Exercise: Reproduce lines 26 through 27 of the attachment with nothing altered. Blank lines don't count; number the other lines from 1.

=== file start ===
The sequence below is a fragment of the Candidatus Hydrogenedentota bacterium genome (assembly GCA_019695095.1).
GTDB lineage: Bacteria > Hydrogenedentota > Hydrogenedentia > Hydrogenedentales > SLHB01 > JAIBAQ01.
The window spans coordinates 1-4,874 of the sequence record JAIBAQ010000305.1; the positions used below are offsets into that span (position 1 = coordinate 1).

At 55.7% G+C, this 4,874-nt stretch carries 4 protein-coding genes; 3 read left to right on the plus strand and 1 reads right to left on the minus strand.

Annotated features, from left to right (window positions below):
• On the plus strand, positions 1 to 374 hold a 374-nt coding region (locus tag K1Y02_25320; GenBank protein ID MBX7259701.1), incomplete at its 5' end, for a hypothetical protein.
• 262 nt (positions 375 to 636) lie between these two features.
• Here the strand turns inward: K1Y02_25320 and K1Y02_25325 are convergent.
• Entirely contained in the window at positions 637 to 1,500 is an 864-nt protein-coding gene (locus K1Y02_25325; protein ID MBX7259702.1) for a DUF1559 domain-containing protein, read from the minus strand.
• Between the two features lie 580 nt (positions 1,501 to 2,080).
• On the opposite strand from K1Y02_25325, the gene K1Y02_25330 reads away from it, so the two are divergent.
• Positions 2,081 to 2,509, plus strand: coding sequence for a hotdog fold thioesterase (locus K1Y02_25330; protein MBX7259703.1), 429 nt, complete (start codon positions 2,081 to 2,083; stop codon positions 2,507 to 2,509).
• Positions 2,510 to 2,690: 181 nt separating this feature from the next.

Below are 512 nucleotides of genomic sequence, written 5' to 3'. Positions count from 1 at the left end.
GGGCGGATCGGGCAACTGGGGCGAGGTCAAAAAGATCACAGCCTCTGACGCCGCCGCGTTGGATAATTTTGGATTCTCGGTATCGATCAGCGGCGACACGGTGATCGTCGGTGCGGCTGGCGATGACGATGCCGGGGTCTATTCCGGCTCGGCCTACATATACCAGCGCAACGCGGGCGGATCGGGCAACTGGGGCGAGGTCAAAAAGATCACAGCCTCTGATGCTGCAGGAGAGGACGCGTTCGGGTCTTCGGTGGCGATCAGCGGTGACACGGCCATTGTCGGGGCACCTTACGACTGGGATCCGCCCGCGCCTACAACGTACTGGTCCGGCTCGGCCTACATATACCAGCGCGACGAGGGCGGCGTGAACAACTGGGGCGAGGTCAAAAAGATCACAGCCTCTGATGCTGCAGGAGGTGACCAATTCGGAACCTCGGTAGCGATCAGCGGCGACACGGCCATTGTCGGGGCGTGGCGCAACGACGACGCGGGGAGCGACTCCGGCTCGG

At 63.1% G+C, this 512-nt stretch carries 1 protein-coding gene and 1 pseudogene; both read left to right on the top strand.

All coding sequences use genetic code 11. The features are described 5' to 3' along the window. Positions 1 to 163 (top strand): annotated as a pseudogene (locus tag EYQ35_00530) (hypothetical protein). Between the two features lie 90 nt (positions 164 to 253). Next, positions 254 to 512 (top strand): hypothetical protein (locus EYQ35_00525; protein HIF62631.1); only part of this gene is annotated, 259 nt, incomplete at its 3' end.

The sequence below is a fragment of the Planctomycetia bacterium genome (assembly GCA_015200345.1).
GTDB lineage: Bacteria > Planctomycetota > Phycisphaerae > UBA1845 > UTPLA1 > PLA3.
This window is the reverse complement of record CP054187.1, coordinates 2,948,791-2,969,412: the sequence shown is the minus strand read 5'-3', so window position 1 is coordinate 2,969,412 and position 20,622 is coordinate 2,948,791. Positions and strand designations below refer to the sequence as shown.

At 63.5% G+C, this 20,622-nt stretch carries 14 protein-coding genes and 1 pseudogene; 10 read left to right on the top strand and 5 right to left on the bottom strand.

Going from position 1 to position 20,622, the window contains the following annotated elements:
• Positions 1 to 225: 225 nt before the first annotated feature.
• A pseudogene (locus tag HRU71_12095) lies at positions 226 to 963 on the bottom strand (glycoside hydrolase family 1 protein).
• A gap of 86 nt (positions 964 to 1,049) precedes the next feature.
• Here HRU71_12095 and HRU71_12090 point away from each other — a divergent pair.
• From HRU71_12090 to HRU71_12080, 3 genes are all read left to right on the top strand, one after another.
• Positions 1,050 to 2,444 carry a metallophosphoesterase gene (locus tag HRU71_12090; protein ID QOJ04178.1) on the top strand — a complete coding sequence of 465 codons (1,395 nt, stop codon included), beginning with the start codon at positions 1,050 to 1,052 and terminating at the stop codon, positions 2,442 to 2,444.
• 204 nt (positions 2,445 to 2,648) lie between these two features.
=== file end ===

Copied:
• Here HRU71_12095 and HRU71_12090 point away from each other — a divergent pair.
• From HRU71_12090 to HRU71_12080, 3 genes are all read left to right on the top strand, one after another.